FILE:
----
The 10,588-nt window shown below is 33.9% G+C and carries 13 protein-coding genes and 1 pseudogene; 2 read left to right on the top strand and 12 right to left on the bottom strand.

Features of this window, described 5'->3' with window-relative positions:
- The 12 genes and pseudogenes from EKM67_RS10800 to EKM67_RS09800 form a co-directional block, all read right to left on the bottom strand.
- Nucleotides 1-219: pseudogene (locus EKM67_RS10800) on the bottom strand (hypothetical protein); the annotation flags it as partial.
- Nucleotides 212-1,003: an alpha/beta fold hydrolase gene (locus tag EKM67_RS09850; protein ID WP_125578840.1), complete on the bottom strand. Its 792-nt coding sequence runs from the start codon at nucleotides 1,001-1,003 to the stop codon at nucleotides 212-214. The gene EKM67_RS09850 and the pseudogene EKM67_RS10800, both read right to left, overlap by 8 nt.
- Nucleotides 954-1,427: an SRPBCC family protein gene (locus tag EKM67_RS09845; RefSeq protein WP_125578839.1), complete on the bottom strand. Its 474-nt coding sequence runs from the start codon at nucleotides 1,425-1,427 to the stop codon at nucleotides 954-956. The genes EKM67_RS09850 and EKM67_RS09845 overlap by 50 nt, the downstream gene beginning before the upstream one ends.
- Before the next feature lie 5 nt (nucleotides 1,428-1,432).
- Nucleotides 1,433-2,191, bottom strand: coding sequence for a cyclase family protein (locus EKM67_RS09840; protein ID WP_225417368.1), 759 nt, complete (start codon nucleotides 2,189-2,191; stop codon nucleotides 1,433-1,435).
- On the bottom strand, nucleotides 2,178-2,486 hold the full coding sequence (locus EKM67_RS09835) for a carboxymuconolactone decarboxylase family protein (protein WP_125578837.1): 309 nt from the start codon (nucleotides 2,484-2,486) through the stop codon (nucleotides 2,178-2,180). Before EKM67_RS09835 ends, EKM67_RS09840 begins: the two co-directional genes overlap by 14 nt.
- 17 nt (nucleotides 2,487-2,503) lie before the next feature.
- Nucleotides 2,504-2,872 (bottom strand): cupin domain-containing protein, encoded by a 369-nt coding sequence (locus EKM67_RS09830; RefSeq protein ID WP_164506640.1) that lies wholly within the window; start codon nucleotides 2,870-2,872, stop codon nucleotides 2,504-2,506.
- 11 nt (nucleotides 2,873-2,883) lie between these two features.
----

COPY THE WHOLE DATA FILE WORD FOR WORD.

The 10,588-nt window shown below is 33.9% G+C and carries 13 protein-coding genes and 1 pseudogene; 2 read left to right on the top strand and 12 right to left on the bottom strand.

Features of this window, described 5'->3' with window-relative positions:
- The 12 genes and pseudogenes from EKM67_RS10800 to EKM67_RS09800 form a co-directional block, all read right to left on the bottom strand.
- Nucleotides 1-219: pseudogene (locus EKM67_RS10800) on the bottom strand (hypothetical protein); the annotation flags it as partial.
- Nucleotides 212-1,003: an alpha/beta fold hydrolase gene (locus tag EKM67_RS09850; protein ID WP_125578840.1), complete on the bottom strand. Its 792-nt coding sequence runs from the start codon at nucleotides 1,001-1,003 to the stop codon at nucleotides 212-214. The gene EKM67_RS09850 and the pseudogene EKM67_RS10800, both read right to left, overlap by 8 nt.
- Nucleotides 954-1,427: an SRPBCC family protein gene (locus tag EKM67_RS09845; RefSeq protein WP_125578839.1), complete on the bottom strand. Its 474-nt coding sequence runs from the start codon at nucleotides 1,425-1,427 to the stop codon at nucleotides 954-956. The genes EKM67_RS09850 and EKM67_RS09845 overlap by 50 nt, the downstream gene beginning before the upstream one ends.
- Before the next feature lie 5 nt (nucleotides 1,428-1,432).
- Nucleotides 1,433-2,191, bottom strand: coding sequence for a cyclase family protein (locus EKM67_RS09840; protein ID WP_225417368.1), 759 nt, complete (start codon nucleotides 2,189-2,191; stop codon nucleotides 1,433-1,435).
- On the bottom strand, nucleotides 2,178-2,486 hold the full coding sequence (locus EKM67_RS09835) for a carboxymuconolactone decarboxylase family protein (protein WP_125578837.1): 309 nt from the start codon (nucleotides 2,484-2,486) through the stop codon (nucleotides 2,178-2,180). Before EKM67_RS09835 ends, EKM67_RS09840 begins: the two co-directional genes overlap by 14 nt.
- 17 nt (nucleotides 2,487-2,503) lie before the next feature.
- Nucleotides 2,504-2,872 (bottom strand): cupin domain-containing protein, encoded by a 369-nt coding sequence (locus EKM67_RS09830; RefSeq protein ID WP_164506640.1) that lies wholly within the window; start codon nucleotides 2,870-2,872, stop codon nucleotides 2,504-2,506.
- 11 nt (nucleotides 2,873-2,883) lie between these two features.